This afternoon, for example, they played a trio of tunes from Men at Work, The Hooters, and Billy Idol

I present them below for your own trip down nostalgia lane. 

Friday, July 12, 2013

Music Friday: "Too Long in the Wasteland"

I've been in a cranky mood lately. There are various causes for this, which I won't bore you with. 

However, I'll provide a video today from an artist who usually provides a skeptical and cranky view on all manner of subjects. 

Below is James McMurtry and his band playing "Too Long in the Wasteland." 

Thursday, July 11, 2013

Fumbling Toward Culinary Talent: Dill Pickles

Two or three years ago I made pickled okra. Lots of it. For a number of weeks, I was pickling about every other day. 

This summer I acquired seeds for pickling cucumbers, I planted them in late spring, and this week I started harvesting. Yesterday I made my first couple of jars of pickles. 

Because it had been so long since I had pickled anything, I had forgotten my recipe, so I had to call my dad to see if he remembered it. He didn't remember it fully, and the recipe I'm providing below is about as close as I can get to what I did with the okra (with the help of Virg and the InterWebs).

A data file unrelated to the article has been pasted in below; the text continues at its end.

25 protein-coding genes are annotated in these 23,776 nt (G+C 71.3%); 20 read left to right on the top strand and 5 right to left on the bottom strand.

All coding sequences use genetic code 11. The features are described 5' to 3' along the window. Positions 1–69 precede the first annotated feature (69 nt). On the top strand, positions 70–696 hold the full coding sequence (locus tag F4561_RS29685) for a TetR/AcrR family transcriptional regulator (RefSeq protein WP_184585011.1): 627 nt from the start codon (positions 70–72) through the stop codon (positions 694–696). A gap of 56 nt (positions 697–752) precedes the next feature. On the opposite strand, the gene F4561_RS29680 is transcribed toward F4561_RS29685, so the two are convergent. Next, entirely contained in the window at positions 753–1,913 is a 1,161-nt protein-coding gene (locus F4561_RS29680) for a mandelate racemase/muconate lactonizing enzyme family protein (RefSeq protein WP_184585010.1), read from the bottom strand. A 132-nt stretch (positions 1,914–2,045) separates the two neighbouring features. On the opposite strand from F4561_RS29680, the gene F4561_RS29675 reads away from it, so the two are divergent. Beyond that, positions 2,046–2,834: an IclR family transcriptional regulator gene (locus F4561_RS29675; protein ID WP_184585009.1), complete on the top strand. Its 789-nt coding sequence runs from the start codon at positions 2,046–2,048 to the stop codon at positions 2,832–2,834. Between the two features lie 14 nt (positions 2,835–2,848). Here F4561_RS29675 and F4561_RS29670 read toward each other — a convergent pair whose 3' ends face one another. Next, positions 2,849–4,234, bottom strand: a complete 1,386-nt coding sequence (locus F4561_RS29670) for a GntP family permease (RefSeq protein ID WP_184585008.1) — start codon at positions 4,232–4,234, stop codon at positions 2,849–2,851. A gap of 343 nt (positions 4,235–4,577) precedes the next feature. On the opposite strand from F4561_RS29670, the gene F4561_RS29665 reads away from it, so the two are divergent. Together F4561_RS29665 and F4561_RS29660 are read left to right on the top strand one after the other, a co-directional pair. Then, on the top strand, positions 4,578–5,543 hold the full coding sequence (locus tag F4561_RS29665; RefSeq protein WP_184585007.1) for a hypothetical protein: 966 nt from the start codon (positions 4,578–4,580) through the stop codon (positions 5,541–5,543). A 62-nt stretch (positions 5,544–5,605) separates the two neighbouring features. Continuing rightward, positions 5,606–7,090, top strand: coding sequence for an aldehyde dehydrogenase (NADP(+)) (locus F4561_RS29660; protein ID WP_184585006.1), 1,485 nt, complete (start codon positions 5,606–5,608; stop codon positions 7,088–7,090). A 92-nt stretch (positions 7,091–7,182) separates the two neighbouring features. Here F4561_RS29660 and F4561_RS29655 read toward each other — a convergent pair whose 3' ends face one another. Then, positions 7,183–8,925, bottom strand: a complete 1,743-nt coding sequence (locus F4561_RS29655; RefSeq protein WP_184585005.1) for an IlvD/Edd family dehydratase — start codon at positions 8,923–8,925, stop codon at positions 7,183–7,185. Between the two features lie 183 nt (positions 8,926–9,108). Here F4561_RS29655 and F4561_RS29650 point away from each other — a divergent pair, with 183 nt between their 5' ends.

I'll probably experiment with ingredient ratios from time to time, but this is the base recipe, and I'm sharing it not only for my readers but also for myself. 

Pickling brine ingredients:
1 1/2 cup of apple cider vinegar
1/2 cup of white vinegar
2 cups of water
2-3 tablespoons of pickling salt

In the jars:
1/2 teaspoon of dill seed
Snip of fresh dill weed
1/8 teaspoon of hot pepper flakes
1-2 cloves of garlic
Pickling cucumbers, whole or quartered if they're bigger ones

Put the dill, garlic, and pepper flakes in the bottom of the jars and then assemble your cucumbers. Put the jars in a pot with water in it and heat on medium-high to temper the jars.

Bring the brine to a boil and let it roil for a while. Using some kind of dipper, fill up the  jars to the line and then cap. 

Tuesday, July 9, 2013

Random Notes from a Crank